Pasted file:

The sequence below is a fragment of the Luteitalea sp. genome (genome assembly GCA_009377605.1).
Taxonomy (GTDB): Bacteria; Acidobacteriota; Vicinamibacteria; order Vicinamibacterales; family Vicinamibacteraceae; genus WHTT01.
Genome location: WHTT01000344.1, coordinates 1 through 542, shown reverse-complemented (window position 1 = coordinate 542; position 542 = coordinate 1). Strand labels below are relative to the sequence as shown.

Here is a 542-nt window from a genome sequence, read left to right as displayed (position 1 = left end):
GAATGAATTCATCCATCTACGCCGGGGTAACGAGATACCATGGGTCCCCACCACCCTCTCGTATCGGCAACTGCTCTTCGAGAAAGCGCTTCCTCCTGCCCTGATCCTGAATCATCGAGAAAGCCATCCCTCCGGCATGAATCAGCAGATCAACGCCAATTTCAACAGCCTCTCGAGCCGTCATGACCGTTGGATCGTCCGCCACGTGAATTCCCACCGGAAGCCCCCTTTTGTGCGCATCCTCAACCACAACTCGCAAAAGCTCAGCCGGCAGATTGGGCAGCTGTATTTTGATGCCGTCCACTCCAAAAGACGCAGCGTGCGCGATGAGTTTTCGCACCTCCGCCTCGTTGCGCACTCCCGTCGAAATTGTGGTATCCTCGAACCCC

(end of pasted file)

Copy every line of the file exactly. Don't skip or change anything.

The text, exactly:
The sequence below is a fragment of the Luteitalea sp. genome (genome assembly GCA_009377605.1).
Taxonomy (GTDB): Bacteria; Acidobacteriota; Vicinamibacteria; order Vicinamibacterales; family Vicinamibacteraceae; genus WHTT01.
Genome location: WHTT01000344.1, coordinates 1 through 542, shown reverse-complemented (window position 1 = coordinate 542; position 542 = coordinate 1). Strand labels below are relative to the sequence as shown.

Here is a 542-nt window from a genome sequence, read left to right as displayed (position 1 = left end):
GAATGAATTCATCCATCTACGCCGGGGTAACGAGATACCATGGGTCCCCACCACCCTCTCGTATCGGCAACTGCTCTTCGAGAAAGCGCTTCCTCCTGCCCTGATCCTGAATCATCGAGAAAGCCATCCCTCCGGCATGAATCAGCAGATCAACGCCAATTTCAACAGCCTCTCGAGCCGTCATGACCGTTGGATCGTCCGCCACGTGAATTCCCACCGGAAGCCCCCTTTTGTGCGCATCCTCAACCACAACTCGCAAAAGCTCAGCCGGCAGATTGGGCAGCTGTATTTTGATGCCGTCCACTCCAAAAGACGCAGCGTGCGCGATGAGTTTTCGCACCTCCGCCTCGTTGCGCACTCCCGTCGAAATTGTGGTATCCTCGAACCCC